TGDRT #56: SeaFall, with Rob Daviau

TGDRT

Episode #56 is live!

Jon and Dirk are paid a return visit by first-ever TGDRT guest Rob Daviau to talk about ‘SeaFall’, his new exploration legacy tabletop game, Rob’s company ‘IronWall Games’, and his hopes for further innovation in the genre he helped create.

Whether the red light is blinking or offline, conversations with Rob are always highly entertaining and this was no exception. This was the first time Rob really talked about SeaFall, and I have no doubt it’ll be just as unique and groundbreaking as Risk: Legacy. Hopefully Dirk and I can get him to sneak us one of those test kits in the mail…

The only discussion point that made me raise my eyebrows is that Rob seems to be specifically targeting consistent, long-term playgroups. It’s great when you have a few friends who can meet up regularly, but most of my tabletop gaming is characterized by people coming and going, around some weeks and gone others (a sin I’m guilty of as well!). The legacy elements in Rob’s Risk adaptation are important without being dominating, but it seems SeaFall taking this road quite a bit further.

Rob noted he isn’t leaving these folks completely out in the cold, but at the end of the day you have to decide what your focus is and lean one way or the other. Perhaps that’s the luxury of being in the ‘hobby’ space rather than mainstream. Don’t get me wrong, I have no qualms at all with the direction – hell, the more unique the game the better! It’s just an interesting decision that caught my attention and thought was worth commenting on further.

So how about you? What do your tabletop groups usually look like? Does Rob’s approach offer exactly what you’re looking for, or have your experiences been more like my own?

– Jon

New Thoughts on Victory

At times I’ve been “accused” of being a theme-first designer. While this is true to some extent, it’s not the whole story. My philosophy is that (most) games need to evoke a strong theme and build on it with mechanics.

With AtG virtually every idea started with “so what actually happened in history…” However, the enjoyment of a game is the result of interesting mechanics, and your theme is meaningless if you can’t translate it into something that’s fun to play. So I always start with and lean on theme, but only when doing so doesn’t get in the way of mechanics.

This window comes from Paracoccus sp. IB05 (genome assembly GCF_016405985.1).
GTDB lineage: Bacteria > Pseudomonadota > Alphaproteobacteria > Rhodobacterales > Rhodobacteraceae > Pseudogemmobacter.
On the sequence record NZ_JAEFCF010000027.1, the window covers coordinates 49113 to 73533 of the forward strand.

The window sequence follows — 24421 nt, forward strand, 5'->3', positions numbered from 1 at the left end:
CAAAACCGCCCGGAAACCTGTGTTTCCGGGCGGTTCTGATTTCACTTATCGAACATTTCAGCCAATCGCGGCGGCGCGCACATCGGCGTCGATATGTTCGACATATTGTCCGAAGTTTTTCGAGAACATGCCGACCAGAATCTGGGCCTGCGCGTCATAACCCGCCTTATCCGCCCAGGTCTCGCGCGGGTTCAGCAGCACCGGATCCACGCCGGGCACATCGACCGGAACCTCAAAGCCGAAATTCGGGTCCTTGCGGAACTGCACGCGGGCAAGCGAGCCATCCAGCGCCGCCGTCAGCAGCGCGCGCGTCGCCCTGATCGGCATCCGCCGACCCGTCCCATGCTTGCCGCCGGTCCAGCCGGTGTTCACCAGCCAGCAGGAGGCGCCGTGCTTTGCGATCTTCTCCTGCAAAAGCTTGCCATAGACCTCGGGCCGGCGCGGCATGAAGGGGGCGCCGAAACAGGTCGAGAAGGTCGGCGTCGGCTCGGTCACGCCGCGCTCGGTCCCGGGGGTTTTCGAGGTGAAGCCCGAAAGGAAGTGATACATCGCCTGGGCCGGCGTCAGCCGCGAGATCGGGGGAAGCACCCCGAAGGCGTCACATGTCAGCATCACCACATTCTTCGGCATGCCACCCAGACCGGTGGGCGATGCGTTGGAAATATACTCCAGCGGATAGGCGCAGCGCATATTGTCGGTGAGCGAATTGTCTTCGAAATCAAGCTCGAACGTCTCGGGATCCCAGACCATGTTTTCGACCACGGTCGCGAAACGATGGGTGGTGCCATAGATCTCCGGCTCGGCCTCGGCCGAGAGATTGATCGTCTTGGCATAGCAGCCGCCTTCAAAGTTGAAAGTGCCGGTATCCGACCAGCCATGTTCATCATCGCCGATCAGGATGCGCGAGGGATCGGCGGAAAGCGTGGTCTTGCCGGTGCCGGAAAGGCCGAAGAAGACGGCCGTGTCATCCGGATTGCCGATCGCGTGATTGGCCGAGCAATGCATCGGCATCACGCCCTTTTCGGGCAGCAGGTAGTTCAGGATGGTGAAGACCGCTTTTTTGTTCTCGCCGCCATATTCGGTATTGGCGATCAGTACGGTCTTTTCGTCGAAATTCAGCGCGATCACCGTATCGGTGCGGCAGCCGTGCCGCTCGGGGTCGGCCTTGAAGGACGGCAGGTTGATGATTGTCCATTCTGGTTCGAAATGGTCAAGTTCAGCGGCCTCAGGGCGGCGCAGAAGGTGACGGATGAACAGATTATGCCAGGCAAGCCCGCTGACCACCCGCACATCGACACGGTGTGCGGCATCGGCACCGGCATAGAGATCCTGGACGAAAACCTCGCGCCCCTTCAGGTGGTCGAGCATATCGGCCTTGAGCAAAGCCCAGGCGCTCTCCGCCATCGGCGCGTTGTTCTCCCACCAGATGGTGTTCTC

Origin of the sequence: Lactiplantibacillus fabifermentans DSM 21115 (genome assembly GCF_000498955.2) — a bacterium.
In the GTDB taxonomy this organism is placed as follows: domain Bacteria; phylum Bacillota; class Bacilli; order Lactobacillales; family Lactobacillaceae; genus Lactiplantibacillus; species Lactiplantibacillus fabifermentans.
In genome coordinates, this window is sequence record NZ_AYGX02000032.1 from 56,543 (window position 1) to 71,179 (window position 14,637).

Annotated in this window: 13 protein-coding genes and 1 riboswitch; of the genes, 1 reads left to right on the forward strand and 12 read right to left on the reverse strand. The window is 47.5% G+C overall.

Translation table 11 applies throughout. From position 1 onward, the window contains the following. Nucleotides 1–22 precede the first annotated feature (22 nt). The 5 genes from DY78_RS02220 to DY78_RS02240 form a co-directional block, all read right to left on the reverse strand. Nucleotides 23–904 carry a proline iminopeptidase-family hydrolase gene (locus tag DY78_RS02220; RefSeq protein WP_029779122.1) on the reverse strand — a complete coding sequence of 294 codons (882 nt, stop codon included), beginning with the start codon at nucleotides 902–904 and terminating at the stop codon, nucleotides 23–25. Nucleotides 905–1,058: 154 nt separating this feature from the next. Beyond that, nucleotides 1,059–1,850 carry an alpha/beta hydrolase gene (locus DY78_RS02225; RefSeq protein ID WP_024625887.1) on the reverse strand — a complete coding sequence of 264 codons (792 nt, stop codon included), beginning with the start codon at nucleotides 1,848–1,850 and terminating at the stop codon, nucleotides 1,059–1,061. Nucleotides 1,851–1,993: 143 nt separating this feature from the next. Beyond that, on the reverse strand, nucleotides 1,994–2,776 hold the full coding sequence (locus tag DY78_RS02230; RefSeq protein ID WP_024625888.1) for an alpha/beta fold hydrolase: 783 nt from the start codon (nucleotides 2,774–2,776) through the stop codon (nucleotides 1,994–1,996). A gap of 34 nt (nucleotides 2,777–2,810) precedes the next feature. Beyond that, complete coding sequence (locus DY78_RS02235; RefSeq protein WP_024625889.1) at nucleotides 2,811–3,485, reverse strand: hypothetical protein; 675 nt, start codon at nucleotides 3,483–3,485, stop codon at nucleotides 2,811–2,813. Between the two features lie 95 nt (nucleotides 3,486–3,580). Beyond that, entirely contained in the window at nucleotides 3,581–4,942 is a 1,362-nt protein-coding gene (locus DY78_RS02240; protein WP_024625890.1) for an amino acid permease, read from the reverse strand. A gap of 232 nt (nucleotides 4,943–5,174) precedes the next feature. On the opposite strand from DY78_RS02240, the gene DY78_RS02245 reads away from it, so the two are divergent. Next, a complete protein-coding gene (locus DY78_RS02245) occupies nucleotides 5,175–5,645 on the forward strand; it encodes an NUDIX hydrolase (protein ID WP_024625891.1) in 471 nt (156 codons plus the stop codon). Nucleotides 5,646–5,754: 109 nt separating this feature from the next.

What this means for AtG is that I’m first and foremost looking for ways to make the experience of playing the game feel like forging a barbarian kingdom. Migration is a very cool, innovative feature, but it’s only included because, well, that’s what barbarians did.

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TGDRT #28: Scoring & Victory

Episode #28 is live!

The usual three-man crew discusses – debates, even – the ways in which we win games. The first half of the show is dominated by dissecting the pluses and minuses of victory points, whether they’re inherently arbitrary, and if they might even be a sign of lazy design. In the second half our hosts talk specifics, analyzing how victory does (and could) work in ‘Tomorrow’ and ‘At the Gates.’

Although it’s not something I’ve talked much about here on the site, anyone that’s listened to the show in the past should be very familiar with my dislike of victory points.

I don’t find the use of VPs to be inherently evil, as they do come with benefits and I’ve enjoyed many a game that’s included them. However, I find VPs to be so much of an abstraction that anything they’re associated with loses all connection to the “theme.”

Sure, you don’t need a great theming in order to have great gameplay, but without it you’re raising the barrier to entry and making it much harder to tell if you’re on the right path. As such, I try to avoid them whenever possible.

Of course, that’s just my opinion! Check out this episode to see what Dirk and David think.

– Jon